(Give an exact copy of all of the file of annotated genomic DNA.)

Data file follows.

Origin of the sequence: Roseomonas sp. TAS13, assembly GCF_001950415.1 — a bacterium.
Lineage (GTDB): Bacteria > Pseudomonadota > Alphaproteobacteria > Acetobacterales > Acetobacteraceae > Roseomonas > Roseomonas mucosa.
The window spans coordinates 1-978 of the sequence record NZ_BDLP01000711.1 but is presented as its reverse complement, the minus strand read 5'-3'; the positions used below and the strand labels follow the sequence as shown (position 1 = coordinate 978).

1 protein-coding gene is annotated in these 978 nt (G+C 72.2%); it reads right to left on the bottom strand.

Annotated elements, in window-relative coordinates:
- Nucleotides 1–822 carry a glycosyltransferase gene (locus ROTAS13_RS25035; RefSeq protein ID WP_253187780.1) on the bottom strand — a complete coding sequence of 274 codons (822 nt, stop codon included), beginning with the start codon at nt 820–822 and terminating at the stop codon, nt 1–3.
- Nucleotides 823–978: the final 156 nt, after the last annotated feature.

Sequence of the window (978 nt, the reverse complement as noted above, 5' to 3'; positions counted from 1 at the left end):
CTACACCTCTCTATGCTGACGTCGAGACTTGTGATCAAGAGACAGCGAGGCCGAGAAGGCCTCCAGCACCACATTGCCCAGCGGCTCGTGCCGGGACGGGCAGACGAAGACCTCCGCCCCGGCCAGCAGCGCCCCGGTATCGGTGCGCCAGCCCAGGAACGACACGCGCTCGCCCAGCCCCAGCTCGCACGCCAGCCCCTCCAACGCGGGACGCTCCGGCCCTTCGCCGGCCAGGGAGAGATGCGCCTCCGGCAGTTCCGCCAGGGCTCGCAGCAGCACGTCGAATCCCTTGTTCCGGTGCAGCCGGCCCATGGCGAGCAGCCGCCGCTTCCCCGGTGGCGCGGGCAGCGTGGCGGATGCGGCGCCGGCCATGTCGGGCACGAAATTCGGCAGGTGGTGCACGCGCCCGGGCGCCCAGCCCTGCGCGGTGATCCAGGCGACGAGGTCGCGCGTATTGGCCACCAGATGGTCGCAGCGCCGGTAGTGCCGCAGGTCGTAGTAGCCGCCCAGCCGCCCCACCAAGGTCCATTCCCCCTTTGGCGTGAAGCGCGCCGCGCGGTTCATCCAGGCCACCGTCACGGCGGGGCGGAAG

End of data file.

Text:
Origin of the sequence: Roseomonas sp. TAS13, assembly GCF_001950415.1 — a bacterium.
Lineage (GTDB): Bacteria > Pseudomonadota > Alphaproteobacteria > Acetobacterales > Acetobacteraceae > Roseomonas > Roseomonas mucosa.
The window spans coordinates 1-978 of the sequence record NZ_BDLP01000711.1 but is presented as its reverse complement, the minus strand read 5'-3'; the positions used below and the strand labels follow the sequence as shown (position 1 = coordinate 978).

1 protein-coding gene is annotated in these 978 nt (G+C 72.2%); it reads right to left on the bottom strand.

Annotated elements, in window-relative coordinates:
- Nucleotides 1–822 carry a glycosyltransferase gene (locus ROTAS13_RS25035; RefSeq protein ID WP_253187780.1) on the bottom strand — a complete coding sequence of 274 codons (822 nt, stop codon included), beginning with the start codon at nt 820–822 and terminating at the stop codon, nt 1–3.
- Nucleotides 823–978: the final 156 nt, after the last annotated feature.

Sequence of the window (978 nt, the reverse complement as noted above, 5' to 3'; positions counted from 1 at the left end):
CTACACCTCTCTATGCTGACGTCGAGACTTGTGATCAAGAGACAGCGAGGCCGAGAAGGCCTCCAGCACCACATTGCCCAGCGGCTCGTGCCGGGACGGGCAGACGAAGACCTCCGCCCCGGCCAGCAGCGCCCCGGTATCGGTGCGCCAGCCCAGGAACGACACGCGCTCGCCCAGCCCCAGCTCGCACGCCAGCCCCTCCAACGCGGGACGCTCCGGCCCTTCGCCGGCCAGGGAGAGATGCGCCTCCGGCAGTTCCGCCAGGGCTCGCAGCAGCACGTCGAATCCCTTGTTCCGGTGCAGCCGGCCCATGGCGAGCAGCCGCCGCTTCCCCGGTGGCGCGGGCAGCGTGGCGGATGCGGCGCCGGCCATGTCGGGCACGAAATTCGGCAGGTGGTGCACGCGCCCGGGCGCCCAGCCCTGCGCGGTGATCCAGGCGACGAGGTCGCGCGTATTGGCCACCAGATGGTCGCAGCGCCGGTAGTGCCGCAGGTCGTAGTAGCCGCCCAGCCGCCCCACCAAGGTCCATTCCCCCTTTGGCGTGAAGCGCGCCGCGCGGTTCATCCAGGCCACCGTCACGGCGGGGCGGAAG